Turning Insights into Powerful Solutions

July 4, 2024

As we continue to explore HCD insights as a thematic area at the HCDExchange, our second event in the event series ‘Power of HCD insights’ explored the process of turning insights into powerful solutions. The purpose of this session was to share knowledge and tools that practitioners can use in their work to move from an insight statement to a concept for a solution.   

We hosted the second webinar on May 29, 2024, in partnership with PATH’s Living Labs. The team took the audience through their project on ‘Co-creating solutions to increase demand for HPV Vaccine’ to highlight the process they used to move from insights to actionable statements that enable solutions thinking, and finally to co-creating solution concepts with their users. 

Below is a summary of what was covered:

Living Labs’ 4D approach to human-centered design

Living Labs employs the human-centered design (HCD) process to accelerate access to and utilization of health products and interventions by rapidly co-creating, testing, and refining solutions with users. Through observing, empathizing, and learning directly from the user, they co-create solutions that are more acceptable, usable, and sustainable.

The HCD process that the Living Labs team used has 4 key stages – Discover, Define, Dream, and Design. 

Insights From a Super-User

Florence Aketch is a Chief Nursing Officer in Kisumu County and a part of the User Advisory Group at PATH Living Labs. 

One of the high points in Florence’s work with PATH Living Labs was addressing the low uptake of the Measles Rubella 2 and HPV vaccines among girls aged 10 to 14. Using Human-Centered Design (HCD), Florence and the PATH Living Labs team engaged teachers, pupils, caregivers, and healthcare workers through focus group discussions, interviews, and interactive sessions. These interactions helped identify the challenges preventing girls from getting vaccinated and facilitated the co-creation of solutions. 

One particular initiative stands out for Florence – HATA (HPV advocacy through art). This was tested in Kisumu. The aim was to raise awareness and sensitize pupils and teachers about HPV vaccination using art to make the information more engaging. This involved collaborating with the county director of education to gain access to schools across three sub-counties: urban, peri-urban, and rural. Each sub-county selected two schools, one as a control site and the other as an implementing site. Through the headteachers, the team connected with school health teachers who organized two sensitization days, one for teachers and another for pupils. Following these sessions, a vaccination date was set within a week. Teachers were also guided to organize an essay writing activity for students from class 4 to class 8, with the top three essays selected as winners. This initiative resulted in a 100% vaccination uptake in the implementation sites and a 30% uptake in the comparative sites.

The Define Phase 

In the 4D design process, the “Define” phase shapes the direction of the intervention or solution that will be co-created with the users. It is important to engage users early in this phase because when this is not done, problems are framed from a distance and that leads to solutions that fail when implemented as they address the wrong issues.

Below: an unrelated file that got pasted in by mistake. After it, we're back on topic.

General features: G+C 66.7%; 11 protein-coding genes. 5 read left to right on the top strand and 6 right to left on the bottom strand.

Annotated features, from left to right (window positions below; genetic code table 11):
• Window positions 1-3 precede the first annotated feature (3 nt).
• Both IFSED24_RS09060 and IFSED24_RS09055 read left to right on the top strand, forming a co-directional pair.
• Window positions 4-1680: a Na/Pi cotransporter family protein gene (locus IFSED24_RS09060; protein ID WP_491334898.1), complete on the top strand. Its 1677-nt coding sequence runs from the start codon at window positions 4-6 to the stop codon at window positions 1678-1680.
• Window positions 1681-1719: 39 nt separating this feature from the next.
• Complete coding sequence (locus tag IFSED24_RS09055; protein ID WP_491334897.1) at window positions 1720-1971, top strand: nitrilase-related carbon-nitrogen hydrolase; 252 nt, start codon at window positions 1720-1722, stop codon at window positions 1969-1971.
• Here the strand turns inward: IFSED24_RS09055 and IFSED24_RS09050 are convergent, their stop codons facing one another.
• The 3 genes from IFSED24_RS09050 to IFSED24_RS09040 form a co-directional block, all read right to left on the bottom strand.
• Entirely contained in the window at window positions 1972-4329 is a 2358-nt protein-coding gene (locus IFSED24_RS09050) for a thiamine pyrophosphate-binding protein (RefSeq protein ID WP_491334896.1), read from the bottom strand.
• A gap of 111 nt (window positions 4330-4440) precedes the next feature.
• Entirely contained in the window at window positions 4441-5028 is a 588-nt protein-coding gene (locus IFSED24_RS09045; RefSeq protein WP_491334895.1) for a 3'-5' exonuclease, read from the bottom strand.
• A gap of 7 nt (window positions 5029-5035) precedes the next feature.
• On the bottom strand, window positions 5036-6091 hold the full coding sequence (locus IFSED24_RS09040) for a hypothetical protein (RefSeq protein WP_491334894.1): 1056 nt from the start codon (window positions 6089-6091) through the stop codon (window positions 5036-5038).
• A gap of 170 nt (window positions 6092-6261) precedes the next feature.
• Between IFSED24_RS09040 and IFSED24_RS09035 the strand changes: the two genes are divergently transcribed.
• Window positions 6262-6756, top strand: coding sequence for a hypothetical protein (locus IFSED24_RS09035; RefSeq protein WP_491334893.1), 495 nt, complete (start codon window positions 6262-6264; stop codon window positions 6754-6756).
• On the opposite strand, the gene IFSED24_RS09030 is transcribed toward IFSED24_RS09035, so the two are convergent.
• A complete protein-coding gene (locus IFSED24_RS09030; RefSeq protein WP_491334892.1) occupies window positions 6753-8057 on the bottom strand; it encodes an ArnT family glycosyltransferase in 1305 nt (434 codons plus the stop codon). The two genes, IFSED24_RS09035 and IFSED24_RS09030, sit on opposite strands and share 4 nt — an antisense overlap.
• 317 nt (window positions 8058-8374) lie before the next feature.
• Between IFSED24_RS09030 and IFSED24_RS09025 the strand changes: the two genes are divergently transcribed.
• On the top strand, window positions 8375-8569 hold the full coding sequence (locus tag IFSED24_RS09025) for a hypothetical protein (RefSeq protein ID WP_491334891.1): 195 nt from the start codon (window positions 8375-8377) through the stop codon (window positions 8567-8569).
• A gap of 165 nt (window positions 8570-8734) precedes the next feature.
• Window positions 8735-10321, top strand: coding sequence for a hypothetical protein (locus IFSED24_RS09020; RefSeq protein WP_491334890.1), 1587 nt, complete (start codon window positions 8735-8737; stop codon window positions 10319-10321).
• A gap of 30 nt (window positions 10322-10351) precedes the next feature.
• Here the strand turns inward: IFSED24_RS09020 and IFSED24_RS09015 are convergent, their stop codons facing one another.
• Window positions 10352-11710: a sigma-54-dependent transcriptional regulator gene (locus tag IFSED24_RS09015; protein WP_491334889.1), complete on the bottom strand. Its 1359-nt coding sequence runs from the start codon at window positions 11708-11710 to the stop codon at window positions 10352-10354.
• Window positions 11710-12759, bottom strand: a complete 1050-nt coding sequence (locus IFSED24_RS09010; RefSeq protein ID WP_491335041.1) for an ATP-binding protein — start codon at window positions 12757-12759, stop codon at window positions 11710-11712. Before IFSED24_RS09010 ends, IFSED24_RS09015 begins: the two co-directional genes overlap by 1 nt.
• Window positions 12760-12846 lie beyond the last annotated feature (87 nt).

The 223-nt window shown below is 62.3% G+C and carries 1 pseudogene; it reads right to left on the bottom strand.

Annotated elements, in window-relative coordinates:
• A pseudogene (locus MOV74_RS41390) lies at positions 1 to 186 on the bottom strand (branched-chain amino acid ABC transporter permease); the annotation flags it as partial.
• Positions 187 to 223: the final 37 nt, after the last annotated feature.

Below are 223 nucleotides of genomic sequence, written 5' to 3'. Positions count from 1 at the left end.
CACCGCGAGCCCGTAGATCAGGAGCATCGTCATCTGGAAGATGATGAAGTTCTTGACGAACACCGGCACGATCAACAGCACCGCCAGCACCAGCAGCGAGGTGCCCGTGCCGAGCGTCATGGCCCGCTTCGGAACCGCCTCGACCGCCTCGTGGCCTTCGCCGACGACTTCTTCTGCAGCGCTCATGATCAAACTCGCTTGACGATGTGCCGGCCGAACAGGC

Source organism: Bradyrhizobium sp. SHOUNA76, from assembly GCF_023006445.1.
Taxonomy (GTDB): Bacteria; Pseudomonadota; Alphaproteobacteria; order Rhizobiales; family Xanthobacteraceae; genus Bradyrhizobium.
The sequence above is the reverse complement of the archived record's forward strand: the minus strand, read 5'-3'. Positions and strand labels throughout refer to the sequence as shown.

In the define phase, after sorting through data to identify key themes and develop findings that are synthesized into insights, you reach an important point – the bridge to the phase where solutions are thought of. This bridge serves as a crucial link between research and design and the success of a project. Research needs to be clearly presented and unpacked so that it might be effectively applied to the design process. This involves translating insights into design principles, facilitating discussions among stakeholders, and guiding the co-creation of meaningful and actionable solutions. This step not only helps advance the project but also ensures that the solutions developed are deeply rooted in well-understood user needs and contexts.

Insights Explorer Tool: The PATH Living Labs team developed this tool as a way to document their insights for use by other actors in the public health field – partners, government, etc. The tool is a catalog of demotivating factors and a playbook of solutions that was co-created for one of their projects. 

Point Of View (POV) Statements: The POV statement is a powerful way to develop empathy with one’s users as it highlights who they are, their  needs and their motivations. This framework allows one to remain as human centered as possible, articulating user’s perspectives and emotional experiences.

Example of a POV statement

“A  young, bored and demoralized health care worker needs a way of breaking up his daily monotonous immunization routine ,that makes him lose interest in giving quality services.” 

How Might We (HMW)  Questions: How Might We’s (HMW) are questions that help frame the problem for ideation. They help in moving away from the convergent thinking in defining the POV statements to opening up a space to think ‘without the box’, which supports creativity and allows divergent thinking. These questions are used in brainstorming solutions while ensuring that one is sticking to solving well-defined problems. HMWs are derived from the POV statements and should be broad enough to allow for creative ideas but confined within the insights identified from the POV. 

HMW Statements follows the format: How Might We [intended experience] for [user] so that [desired goal/effect]

When creating an HMW question from a POV statement one should avoid suggesting a solution in the HMW question, but instead focus on the desired outcome and phrase it positively.